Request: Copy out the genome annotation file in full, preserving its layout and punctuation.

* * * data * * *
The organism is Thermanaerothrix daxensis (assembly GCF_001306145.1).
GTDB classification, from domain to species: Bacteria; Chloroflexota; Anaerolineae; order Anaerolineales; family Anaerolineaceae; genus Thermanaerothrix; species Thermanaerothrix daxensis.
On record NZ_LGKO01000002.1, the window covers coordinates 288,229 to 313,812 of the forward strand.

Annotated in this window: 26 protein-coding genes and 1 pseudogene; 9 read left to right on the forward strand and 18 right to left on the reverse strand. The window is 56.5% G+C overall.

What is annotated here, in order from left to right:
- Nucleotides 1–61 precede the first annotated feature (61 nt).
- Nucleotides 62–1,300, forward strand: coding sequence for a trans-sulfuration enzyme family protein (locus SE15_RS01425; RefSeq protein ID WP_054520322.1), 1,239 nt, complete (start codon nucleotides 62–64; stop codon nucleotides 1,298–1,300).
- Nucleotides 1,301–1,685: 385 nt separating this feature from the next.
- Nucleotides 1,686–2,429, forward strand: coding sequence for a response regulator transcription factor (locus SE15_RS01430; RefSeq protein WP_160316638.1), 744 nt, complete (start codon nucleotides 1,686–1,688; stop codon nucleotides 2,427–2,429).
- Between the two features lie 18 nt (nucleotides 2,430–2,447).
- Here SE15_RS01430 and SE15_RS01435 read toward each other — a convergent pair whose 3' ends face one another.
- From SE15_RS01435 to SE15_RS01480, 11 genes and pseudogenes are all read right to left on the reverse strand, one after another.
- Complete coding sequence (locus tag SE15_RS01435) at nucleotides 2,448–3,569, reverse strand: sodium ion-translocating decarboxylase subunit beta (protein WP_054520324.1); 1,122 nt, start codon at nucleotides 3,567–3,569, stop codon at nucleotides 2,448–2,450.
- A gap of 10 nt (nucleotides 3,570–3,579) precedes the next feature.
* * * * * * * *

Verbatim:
The organism is Thermanaerothrix daxensis (assembly GCF_001306145.1).
GTDB classification, from domain to species: Bacteria; Chloroflexota; Anaerolineae; order Anaerolineales; family Anaerolineaceae; genus Thermanaerothrix; species Thermanaerothrix daxensis.
On record NZ_LGKO01000002.1, the window covers coordinates 288,229 to 313,812 of the forward strand.

Annotated in this window: 26 protein-coding genes and 1 pseudogene; 9 read left to right on the forward strand and 18 right to left on the reverse strand. The window is 56.5% G+C overall.

What is annotated here, in order from left to right:
- Nucleotides 1–61 precede the first annotated feature (61 nt).
- Nucleotides 62–1,300, forward strand: coding sequence for a trans-sulfuration enzyme family protein (locus SE15_RS01425; RefSeq protein ID WP_054520322.1), 1,239 nt, complete (start codon nucleotides 62–64; stop codon nucleotides 1,298–1,300).
- Nucleotides 1,301–1,685: 385 nt separating this feature from the next.
- Nucleotides 1,686–2,429, forward strand: coding sequence for a response regulator transcription factor (locus SE15_RS01430; RefSeq protein WP_160316638.1), 744 nt, complete (start codon nucleotides 1,686–1,688; stop codon nucleotides 2,427–2,429).
- Between the two features lie 18 nt (nucleotides 2,430–2,447).
- Here SE15_RS01430 and SE15_RS01435 read toward each other — a convergent pair whose 3' ends face one another.
- From SE15_RS01435 to SE15_RS01480, 11 genes and pseudogenes are all read right to left on the reverse strand, one after another.
- Complete coding sequence (locus tag SE15_RS01435) at nucleotides 2,448–3,569, reverse strand: sodium ion-translocating decarboxylase subunit beta (protein WP_054520324.1); 1,122 nt, start codon at nucleotides 3,567–3,569, stop codon at nucleotides 2,448–2,450.
- A gap of 10 nt (nucleotides 3,570–3,579) precedes the next feature.